As with Google Chrome, your tabs will only move to the topmost area of the window when maximized. The feature has yet to be delivered to the Firefox 4 nightly builds, but you can download experimental versions from developer Bill Gianopoulos. Windows and Linux versions are available at the moment. Gianopoulos states "These builds are essentially the same as the corresponding Official Trunk Nightly Builds" but notes that his builds include "not yet landed fixes for some MathML issues, and User Interface changes planned for Firefox 4, as well as bugs that I am currently working on or find particularly annoying."
Today, the change has landed in Chromium and will no doubt be pushed to Canary shortly. Now called about:flags, the page sports the trefoil (internationally recognized as a warning against radiation) and a bigger, scarier warning. "Please proceed with caution," the intro concludes.
In addition to the name change and new cautionary text, a command line switch has been added to allow users to launch Chrome with all previously-enabled experimental features disabled: --no-experiments. Should you happen to encounter problems browsing after enabling a feature or two, simply add the switch to your launch command and you're back to the stock set of Chrome features.
Bleeding-edge Chrome users -- especially those using Macs -- have at least one very good reason to like Chrome's recently-added about:labs page. First and foremost, it provides an easier way to enable and disable features that were previously buried behind command line switches.
In a posting on the Chromium-dev board, Google's Ben Goodger has some encouraging news for about:labs fans. Goodger wants Chrome developers to get their experimental features added to Labs, so expect to see plenty of future additions as Googlers tinker.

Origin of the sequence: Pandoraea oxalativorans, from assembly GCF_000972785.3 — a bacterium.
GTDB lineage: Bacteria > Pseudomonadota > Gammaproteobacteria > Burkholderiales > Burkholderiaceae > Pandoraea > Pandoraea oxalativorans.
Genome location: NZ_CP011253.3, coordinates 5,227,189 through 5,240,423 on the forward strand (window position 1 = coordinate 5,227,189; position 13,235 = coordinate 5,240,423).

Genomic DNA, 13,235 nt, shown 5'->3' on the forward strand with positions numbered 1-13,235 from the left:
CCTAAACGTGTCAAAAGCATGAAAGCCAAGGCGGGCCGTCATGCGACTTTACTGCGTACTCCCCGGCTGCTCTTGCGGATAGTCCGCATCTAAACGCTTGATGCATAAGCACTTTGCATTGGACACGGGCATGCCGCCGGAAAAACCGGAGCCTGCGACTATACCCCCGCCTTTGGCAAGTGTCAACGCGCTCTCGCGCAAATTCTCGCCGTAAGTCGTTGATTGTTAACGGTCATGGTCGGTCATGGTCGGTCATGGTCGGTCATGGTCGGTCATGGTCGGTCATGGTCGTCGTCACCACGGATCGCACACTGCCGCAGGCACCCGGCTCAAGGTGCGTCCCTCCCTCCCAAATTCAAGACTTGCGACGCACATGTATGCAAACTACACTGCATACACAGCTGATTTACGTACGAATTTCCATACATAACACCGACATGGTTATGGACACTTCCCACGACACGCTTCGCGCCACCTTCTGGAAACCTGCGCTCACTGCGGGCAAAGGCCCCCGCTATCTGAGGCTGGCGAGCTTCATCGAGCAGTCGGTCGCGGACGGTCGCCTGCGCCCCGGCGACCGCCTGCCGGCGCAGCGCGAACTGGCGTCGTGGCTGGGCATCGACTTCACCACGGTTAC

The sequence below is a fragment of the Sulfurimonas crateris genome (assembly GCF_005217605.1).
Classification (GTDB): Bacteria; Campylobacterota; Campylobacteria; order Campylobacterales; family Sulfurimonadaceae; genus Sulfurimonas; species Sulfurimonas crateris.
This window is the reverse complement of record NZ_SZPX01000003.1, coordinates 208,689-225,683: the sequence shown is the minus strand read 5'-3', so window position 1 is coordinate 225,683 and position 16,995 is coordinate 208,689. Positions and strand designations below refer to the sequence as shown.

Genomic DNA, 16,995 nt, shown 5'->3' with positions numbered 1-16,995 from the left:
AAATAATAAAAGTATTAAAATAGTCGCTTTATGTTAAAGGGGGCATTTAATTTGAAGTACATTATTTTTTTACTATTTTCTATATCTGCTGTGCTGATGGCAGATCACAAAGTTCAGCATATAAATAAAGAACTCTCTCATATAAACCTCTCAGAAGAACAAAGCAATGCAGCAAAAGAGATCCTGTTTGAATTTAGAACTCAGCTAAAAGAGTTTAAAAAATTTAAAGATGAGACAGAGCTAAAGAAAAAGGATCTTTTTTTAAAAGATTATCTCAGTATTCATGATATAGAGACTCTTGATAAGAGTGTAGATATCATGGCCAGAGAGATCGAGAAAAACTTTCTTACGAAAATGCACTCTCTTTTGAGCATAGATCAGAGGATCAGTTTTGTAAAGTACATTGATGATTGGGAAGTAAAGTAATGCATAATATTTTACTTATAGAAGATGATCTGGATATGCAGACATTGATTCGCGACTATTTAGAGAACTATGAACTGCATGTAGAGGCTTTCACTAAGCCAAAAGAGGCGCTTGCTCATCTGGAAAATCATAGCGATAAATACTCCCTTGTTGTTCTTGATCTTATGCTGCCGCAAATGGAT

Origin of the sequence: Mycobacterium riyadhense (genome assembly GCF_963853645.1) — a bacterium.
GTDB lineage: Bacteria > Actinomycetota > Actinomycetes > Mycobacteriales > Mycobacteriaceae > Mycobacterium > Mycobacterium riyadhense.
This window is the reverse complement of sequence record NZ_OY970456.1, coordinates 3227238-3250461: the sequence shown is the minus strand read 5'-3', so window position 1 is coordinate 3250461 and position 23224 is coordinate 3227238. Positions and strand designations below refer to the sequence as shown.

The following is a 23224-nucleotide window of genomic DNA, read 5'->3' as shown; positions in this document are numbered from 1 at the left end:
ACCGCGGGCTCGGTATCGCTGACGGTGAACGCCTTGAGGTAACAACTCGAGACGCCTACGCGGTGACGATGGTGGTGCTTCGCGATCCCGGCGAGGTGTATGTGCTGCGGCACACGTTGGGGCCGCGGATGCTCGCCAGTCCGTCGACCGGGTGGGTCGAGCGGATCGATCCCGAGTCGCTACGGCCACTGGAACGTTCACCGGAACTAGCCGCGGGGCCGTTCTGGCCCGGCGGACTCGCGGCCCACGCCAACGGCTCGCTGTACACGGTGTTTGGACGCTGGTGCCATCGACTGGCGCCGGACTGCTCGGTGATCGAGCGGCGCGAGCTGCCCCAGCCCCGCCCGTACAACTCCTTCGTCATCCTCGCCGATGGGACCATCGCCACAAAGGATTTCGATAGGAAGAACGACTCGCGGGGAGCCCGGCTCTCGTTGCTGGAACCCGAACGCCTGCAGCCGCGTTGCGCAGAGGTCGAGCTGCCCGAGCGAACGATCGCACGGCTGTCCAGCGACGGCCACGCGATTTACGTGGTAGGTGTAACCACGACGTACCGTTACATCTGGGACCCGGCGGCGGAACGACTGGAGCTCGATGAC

At the same time, Goodger wants to make it more clear that Labs features are experiments -- meaning users could very well mix the "chemicals" improperly and have Chrome blow up in their faces. That's certainly the case with Chrome's accelerated 2D canvas switch in the current Dev channel build.
As such, there's a re-name coming so that the page sounds a bit less friendly. Perhaps about:danger? about:itsatrap? Maybe they should also change the background color to red or slap a sign on the page...
I enjoy using Google’s Chrome Canary build so that I can try out the latest features of Google Chrome. Today, Canary’s update included the Chrome Labs page. This feature has been available for a few days, but only in the Chromium code base. To bring up the Labs page, you have to open a new tab and type: “about:labs” (without the quotes).
Google may say that it’s “Some crazy experimental stuff”, but so far, it’s not that crazy. The only experiment available right now is “Side Tabs”. Once enabled, you can right click on any tab to enable or disable it. Here are two screenshots below to show you what it looks like.
As you can see, the Side Tabs really change the look of the browser. I miss the rounded tabs and I’m guessing that I won’t use this new feature often. The reduction in screen width isn’t worth the ease of navigation unless you have lots and lots of tabs open.
While I’m not excited about the Side Tabs lab experiment, I am happy to see the Labs page in Chrome Canary. At least I can hope they’ll stop using those stupid command line switches now.
Labs Extension: If you don’t like having to type “about:labs” in a new tab, there’s a Labs Chrome Extension that let’s you click on a Labs icon to bring up the Labs page.
TabCandy is a bit like a full-featured virtual desktop manager -- think of Web pages as applications and browser windows as desktops. Install TabCandy and a button is added to your Firefox toolbar. Click it, and you'll see a view like the one above. You can group tabs, label them, and move tabs between groups with a simple drag-and-drop.
The layout is totally customizable -- resize group boxes however you want and reposition them, and the thumbnails automatically resize and re-order themselves. You can also add a new tab to a group by clicking the icon in the bottom-left corner. Click a thumbnail, and the page zooms into the foreground.
Want to see TabCandy in action? Check out my brief screencast after the break!
The extension is still unfinished, but TabCandy has come a long way since I first checked it out -- and it's definitely fun to play with now even if it's not quite ready for prime time. You can find the TabCandy.XPI on Mozilla's server (it's near the bottom of the list).
Who knows -- you could be looking at the tab management interface for Firefox 4!
(worth noting: Mozilla's Aza Raskin has gotten in touch with Sebastian and reports that the .XPI is somewhat out of date. Still, it's the easiest way to play with TabCandy if you're so inclined.)